Married People Are More Likely to Survive a Heart Attack Than Single Folks and Divorcees


More millennials than ever are eschewing marriage, for reasons both economic and philosophical. But according to new findings, there may be one unforeseen health benefit to getting hitched. 

In a recent study, researchers analyzed the medical records of 25,000 hospital patients in the north of England between January 2000 and March 2013, according to the Guardian. 

Their discovery? Married people are more likely to survive a heart attack than divorcees and people who never got married.

The numbers: Married people are 14% less likely to die from a heart attack than single people who never wed, the study found.

Divorcees have it even worse than singletons: They're 7% more likely to die from a heart attack than people who never got married — "perhaps because of the increased stress or social isolation they experienced," the Guardian reported. 

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Wait, there's more: Married people, as well as people living with a partner, also seem to recover from heart attacks more quickly. They stayed in the hospital for an average of six days following a heart attack — one fewer day than divorced people, and two fewer days than single people.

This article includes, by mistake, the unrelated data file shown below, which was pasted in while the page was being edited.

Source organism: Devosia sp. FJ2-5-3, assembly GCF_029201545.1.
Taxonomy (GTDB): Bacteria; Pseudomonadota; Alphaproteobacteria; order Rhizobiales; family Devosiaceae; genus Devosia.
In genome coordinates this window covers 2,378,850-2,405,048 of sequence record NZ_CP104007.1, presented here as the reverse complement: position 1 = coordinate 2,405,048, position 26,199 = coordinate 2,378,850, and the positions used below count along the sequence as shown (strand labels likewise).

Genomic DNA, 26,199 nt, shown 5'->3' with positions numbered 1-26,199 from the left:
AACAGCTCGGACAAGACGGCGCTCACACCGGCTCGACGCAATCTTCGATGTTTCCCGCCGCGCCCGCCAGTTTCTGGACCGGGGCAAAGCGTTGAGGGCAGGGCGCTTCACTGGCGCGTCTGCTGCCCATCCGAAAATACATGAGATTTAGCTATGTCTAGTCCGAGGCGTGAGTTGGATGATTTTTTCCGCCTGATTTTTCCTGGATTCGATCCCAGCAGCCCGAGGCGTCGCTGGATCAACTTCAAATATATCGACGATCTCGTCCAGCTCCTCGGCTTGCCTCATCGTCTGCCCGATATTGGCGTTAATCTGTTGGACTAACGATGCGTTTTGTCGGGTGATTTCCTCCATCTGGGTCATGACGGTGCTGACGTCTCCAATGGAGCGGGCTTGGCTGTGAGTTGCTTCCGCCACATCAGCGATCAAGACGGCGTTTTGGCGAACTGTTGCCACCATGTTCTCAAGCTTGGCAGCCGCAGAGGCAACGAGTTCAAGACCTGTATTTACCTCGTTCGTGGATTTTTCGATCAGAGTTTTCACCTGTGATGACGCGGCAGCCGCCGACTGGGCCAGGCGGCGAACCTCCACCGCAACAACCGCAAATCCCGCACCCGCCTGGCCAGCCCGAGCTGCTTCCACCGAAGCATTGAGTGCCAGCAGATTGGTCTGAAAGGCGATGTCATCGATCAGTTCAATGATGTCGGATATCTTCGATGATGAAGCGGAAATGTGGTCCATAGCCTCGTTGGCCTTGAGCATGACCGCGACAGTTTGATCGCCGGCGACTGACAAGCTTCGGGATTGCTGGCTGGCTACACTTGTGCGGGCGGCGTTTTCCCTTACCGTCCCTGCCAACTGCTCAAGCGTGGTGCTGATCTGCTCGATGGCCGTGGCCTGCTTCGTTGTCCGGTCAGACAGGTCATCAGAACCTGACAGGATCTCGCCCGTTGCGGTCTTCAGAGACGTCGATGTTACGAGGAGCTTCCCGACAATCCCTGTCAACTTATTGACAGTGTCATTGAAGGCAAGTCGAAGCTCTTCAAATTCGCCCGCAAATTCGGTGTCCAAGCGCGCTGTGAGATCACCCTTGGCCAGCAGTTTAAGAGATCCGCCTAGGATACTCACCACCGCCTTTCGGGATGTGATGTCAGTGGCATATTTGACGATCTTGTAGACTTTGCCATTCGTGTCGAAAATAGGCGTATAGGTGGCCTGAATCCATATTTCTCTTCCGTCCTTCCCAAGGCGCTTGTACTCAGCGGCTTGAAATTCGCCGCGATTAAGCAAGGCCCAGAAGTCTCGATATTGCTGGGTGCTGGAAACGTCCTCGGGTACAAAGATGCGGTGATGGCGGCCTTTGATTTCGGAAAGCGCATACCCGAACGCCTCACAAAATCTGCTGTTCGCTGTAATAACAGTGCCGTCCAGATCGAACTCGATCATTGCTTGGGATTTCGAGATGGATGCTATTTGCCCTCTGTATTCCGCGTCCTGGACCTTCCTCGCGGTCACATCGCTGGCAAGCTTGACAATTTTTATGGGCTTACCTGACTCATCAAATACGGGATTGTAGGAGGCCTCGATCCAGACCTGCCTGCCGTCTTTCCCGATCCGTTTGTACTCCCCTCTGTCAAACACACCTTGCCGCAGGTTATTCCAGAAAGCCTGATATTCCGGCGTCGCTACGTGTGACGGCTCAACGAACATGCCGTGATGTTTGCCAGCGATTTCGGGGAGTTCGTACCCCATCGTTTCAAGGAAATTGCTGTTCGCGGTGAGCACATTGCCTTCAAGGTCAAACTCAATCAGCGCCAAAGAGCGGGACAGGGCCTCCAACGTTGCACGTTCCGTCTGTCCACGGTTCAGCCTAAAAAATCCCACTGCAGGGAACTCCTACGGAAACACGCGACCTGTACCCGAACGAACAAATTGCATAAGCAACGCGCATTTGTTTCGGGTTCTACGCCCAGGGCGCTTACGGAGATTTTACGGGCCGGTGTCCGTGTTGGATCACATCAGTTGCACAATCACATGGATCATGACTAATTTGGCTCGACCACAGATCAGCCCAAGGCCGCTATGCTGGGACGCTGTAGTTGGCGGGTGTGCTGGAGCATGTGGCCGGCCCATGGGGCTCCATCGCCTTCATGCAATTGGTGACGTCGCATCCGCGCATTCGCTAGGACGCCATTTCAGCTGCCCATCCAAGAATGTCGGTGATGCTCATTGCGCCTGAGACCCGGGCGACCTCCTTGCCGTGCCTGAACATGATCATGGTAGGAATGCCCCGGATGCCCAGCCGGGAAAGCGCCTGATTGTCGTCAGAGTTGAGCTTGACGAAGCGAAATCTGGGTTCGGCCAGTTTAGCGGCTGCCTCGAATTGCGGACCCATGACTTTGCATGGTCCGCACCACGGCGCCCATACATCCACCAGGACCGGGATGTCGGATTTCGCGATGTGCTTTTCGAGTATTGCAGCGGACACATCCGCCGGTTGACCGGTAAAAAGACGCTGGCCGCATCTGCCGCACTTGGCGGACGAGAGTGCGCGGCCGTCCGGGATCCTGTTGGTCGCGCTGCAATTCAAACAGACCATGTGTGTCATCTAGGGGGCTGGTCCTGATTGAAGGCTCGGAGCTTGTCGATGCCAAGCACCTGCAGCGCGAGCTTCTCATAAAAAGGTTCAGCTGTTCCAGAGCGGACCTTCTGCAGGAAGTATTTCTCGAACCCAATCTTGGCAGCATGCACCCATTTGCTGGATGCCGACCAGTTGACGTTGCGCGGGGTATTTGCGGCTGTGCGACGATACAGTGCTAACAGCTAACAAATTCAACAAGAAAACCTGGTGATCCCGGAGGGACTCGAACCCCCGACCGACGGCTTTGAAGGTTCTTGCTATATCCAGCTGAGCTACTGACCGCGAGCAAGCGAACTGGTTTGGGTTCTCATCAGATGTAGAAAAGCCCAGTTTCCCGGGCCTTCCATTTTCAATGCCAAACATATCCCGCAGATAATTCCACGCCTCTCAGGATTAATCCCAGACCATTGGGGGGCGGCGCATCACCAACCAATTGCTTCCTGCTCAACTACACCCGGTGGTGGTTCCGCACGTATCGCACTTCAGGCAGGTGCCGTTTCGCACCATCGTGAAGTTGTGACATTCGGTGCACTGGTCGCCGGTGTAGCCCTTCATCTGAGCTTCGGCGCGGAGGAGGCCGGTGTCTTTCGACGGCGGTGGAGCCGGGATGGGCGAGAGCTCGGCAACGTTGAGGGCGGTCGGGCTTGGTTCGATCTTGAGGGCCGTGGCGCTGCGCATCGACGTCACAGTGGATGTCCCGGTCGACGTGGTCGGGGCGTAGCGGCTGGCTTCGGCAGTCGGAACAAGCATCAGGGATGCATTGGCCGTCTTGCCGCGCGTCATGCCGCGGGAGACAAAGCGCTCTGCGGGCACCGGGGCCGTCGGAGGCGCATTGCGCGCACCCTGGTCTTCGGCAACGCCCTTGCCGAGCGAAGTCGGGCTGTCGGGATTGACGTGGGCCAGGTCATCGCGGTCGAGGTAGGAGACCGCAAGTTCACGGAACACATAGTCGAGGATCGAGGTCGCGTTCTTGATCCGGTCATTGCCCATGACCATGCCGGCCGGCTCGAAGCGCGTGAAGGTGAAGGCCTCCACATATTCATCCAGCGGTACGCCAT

Keep in mind, it's not that a set of wedding bands and a marriage certificate magically transforms your overall health. Rather, the findings likely come down to the circumstances surrounding a longterm, committed relationship.

"What is important for wellbeing and physical health is the presence of a stable, loving relationship providing mutual social support rather than marriage per se," Kate Bennett, a psychologist at the University of Liverpool who was not involved in the study, said, according to the Guardian.

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Still not one for marriage? Friendships have health benefits too, according to the New York Times

This study found older people with a large circle of friends were 22% less likely to die over the course of 10 years, the Times reported — and this research, from Harvard, suggests a lack of strong social connections may lead to weakening brain health as we get older.

Given that the average cost of a wedding in the U.S. is more than $26,000, strengthening your squad of BFFs may be the best way to go.